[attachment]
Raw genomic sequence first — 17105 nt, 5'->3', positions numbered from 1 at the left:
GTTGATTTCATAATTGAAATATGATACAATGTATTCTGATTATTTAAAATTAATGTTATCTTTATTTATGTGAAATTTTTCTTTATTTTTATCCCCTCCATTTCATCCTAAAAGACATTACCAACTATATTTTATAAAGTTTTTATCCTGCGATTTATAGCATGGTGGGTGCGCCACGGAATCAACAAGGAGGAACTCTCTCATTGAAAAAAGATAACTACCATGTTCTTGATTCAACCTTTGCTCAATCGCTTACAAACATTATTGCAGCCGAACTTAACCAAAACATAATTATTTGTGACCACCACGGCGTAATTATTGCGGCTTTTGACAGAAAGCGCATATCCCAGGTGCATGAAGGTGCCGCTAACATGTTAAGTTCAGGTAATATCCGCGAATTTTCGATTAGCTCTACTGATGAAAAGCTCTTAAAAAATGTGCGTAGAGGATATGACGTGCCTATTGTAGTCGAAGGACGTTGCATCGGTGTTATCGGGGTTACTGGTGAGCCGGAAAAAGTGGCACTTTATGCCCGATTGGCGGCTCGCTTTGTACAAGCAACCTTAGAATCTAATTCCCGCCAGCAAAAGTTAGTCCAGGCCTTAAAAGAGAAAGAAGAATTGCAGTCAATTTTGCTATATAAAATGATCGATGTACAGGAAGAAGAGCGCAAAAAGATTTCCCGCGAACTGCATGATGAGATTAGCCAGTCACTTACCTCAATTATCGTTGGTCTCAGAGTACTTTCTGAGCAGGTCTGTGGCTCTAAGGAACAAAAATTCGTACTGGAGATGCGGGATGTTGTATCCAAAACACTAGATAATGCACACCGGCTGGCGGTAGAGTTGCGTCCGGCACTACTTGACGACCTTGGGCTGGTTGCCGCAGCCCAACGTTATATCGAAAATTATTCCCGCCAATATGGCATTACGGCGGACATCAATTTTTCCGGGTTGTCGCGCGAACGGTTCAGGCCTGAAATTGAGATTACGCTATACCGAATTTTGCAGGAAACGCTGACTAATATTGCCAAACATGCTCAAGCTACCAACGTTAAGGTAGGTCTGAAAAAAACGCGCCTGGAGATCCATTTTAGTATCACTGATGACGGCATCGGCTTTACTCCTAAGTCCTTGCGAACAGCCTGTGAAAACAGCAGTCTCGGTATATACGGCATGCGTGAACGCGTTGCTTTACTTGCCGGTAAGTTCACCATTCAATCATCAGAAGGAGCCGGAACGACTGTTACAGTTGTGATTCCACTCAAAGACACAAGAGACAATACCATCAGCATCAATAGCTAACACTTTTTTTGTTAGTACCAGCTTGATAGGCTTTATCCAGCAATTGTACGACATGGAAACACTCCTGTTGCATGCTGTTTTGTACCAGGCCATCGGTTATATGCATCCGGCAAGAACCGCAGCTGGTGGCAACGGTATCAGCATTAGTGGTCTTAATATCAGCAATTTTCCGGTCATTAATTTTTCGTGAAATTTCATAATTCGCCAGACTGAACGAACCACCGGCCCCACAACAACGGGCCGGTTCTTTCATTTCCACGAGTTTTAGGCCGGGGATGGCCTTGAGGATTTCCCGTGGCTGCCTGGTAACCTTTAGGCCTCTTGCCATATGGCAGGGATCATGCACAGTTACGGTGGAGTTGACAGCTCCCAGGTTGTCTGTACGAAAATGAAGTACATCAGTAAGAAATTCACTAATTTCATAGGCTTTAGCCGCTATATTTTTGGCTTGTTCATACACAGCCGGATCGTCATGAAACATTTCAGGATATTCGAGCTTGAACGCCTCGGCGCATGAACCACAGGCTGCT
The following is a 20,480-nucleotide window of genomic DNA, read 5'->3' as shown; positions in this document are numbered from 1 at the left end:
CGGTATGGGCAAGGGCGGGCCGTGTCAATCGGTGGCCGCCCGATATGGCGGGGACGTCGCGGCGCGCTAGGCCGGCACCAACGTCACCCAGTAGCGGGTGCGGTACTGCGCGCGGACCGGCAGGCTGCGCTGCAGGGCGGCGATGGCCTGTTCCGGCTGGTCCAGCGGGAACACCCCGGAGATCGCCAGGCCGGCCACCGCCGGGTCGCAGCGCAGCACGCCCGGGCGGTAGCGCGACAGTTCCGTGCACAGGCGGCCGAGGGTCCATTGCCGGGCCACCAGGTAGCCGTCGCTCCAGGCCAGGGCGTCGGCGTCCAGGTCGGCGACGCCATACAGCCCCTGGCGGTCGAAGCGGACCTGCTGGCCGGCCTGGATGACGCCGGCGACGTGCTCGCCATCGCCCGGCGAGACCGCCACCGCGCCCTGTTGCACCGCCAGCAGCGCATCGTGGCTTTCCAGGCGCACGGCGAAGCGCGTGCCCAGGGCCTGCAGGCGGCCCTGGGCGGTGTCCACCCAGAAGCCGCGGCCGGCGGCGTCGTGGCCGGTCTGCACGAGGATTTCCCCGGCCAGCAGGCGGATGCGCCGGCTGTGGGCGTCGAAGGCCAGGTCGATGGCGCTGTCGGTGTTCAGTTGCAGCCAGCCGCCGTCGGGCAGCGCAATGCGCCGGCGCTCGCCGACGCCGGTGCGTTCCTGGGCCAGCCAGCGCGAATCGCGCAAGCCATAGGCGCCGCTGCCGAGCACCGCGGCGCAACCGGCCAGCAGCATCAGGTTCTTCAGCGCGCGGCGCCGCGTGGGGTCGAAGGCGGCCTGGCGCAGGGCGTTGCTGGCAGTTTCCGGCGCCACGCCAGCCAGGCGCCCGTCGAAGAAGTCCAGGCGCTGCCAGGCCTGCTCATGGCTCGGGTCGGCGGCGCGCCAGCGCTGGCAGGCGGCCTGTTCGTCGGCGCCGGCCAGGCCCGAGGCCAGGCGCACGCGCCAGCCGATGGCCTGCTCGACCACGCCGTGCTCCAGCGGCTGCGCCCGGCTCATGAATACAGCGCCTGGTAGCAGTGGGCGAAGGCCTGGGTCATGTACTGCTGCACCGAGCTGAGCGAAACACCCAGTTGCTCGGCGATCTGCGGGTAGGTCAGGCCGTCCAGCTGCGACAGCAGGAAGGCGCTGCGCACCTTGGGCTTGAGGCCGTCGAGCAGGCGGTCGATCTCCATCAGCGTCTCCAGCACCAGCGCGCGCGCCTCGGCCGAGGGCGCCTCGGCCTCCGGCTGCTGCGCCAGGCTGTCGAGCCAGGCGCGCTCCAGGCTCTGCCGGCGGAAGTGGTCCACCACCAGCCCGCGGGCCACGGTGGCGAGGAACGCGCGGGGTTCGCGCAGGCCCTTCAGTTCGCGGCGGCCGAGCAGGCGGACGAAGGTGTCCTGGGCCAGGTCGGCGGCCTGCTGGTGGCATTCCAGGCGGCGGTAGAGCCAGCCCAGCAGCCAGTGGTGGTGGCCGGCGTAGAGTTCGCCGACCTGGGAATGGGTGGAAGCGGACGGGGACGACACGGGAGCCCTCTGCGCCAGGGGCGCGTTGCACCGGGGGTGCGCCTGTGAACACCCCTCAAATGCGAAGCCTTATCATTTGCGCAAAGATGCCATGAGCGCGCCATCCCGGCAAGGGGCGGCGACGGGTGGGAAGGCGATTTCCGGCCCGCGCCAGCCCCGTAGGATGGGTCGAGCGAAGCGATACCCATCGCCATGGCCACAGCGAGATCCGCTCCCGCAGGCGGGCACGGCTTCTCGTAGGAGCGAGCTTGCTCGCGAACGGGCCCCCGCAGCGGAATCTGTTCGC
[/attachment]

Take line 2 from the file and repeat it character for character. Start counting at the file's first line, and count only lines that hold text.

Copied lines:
GTTGATTTCATAATTGAAATATGATACAATGTATTCTGATTATTTAAAATTAATGTTATCTTTATTTATGTGAAATTTTTCTTTATTTTTATCCCCTCCATTTCATCCTAAAAGACATTACCAACTATATTTTATAAAGTTTTTATCCTGCGATTTATAGCATGGTGGGTGCGCCACGGAATCAACAAGGAGGAACTCTCTCATTGAAAAAAGATAACTACCATGTTCTTGATTCAACCTTTGCTCAATCGCTTACAAACATTATTGCAGCCGAACTTAACCAAAACATAATTATTTGTGACCACCACGGCGTAATTATTGCGGCTTTTGACAGAAAGCGCATATCCCAGGTGCATGAAGGTGCCGCTAACATGTTAAGTTCAGGTAATATCCGCGAATTTTCGATTAGCTCTACTGATGAAAAGCTCTTAAAAAATGTGCGTAGAGGATATGACGTGCCTATTGTAGTCGAAGGACGTTGCATCGGTGTTATCGGGGTTACTGGTGAGCCGGAAAAAGTGGCACTTTATGCCCGATTGGCGGCTCGCTTTGTACAAGCAACCTTAGAATCTAATTCCCGCCAGCAAAAGTTAGTCCAGGCCTTAAAAGAGAAAGAAGAATTGCAGTCAATTTTGCTATATAAAATGATCGATGTACAGGAAGAAGAGCGCAAAAAGATTTCCCGCGAACTGCATGATGAGATTAGCCAGTCACTTACCTCAATTATCGTTGGTCTCAGAGTACTTTCTGAGCAGGTCTGTGGCTCTAAGGAACAAAAATTCGTACTGGAGATGCGGGATGTTGTATCCAAAACACTAGATAATGCACACCGGCTGGCGGTAGAGTTGCGTCCGGCACTACTTGACGACCTTGGGCTGGTTGCCGCAGCCCAACGTTATATCGAAAATTATTCCCGCCAATATGGCATTACGGCGGACATCAATTTTTCCGGGTTGTCGCGCGAACGGTTCAGGCCTGAAATTGAGATTACGCTATACCGAATTTTGCAGGAAACGCTGACTAATATTGCCAAACATGCTCAAGCTACCAACGTTAAGGTAGGTCTGAAAAAAACGCGCCTGGAGATCCATTTTAGTATCACTGATGACGGCATCGGCTTTACTCCTAAGTCCTTGCGAACAGCCTGTGAAAACAGCAGTCTCGGTATATACGGCATGCGTGAACGCGTTGCTTTACTTGCCGGTAAGTTCACCATTCAATCATCAGAAGGAGCCGGAACGACTGTTACAGTTGTGATTCCACTCAAAGACACAAGAGACAATACCATCAGCATCAATAGCTAACACTTTTTTTGTTAGTACCAGCTTGATAGGCTTTATCCAGCAATTGTACGACATGGAAACACTCCTGTTGCATGCTGTTTTGTACCAGGCCATCGGTTATATGCATCCGGCAAGAACCGCAGCTGGTGGCAACGGTATCAGCATTAGTGGTCTTAATATCAGCAATTTTCCGGTCATTAATTTTTCGTGAAATTTCATAATTCGCCAGACTGAACGAACCACCGGCCCCACAACAACGGGCCGGTTCTTTCATTTCCACGAGTTTTAGGCCGGGGATGGCCTTGAGGATTTCCCGTGGCTGCCTGGTAACCTTTAGGCCTCTTGCCATATGGCAGGGATCATGCACAGTTACGGTGGAGTTGACAGCTCCCAGGTTGTCTGTACGAAAATGAAGTACATCAGTAAGAAATTCACTAATTTCATAGGCTTTAGCCGCTATATTTTTGGCTTGTTCATACACAGCCGGATCGTCATGAAACATTTCAGGATATTCGAGCTTGAACGCCTCGGCGCATGAACCACAGGCTGCT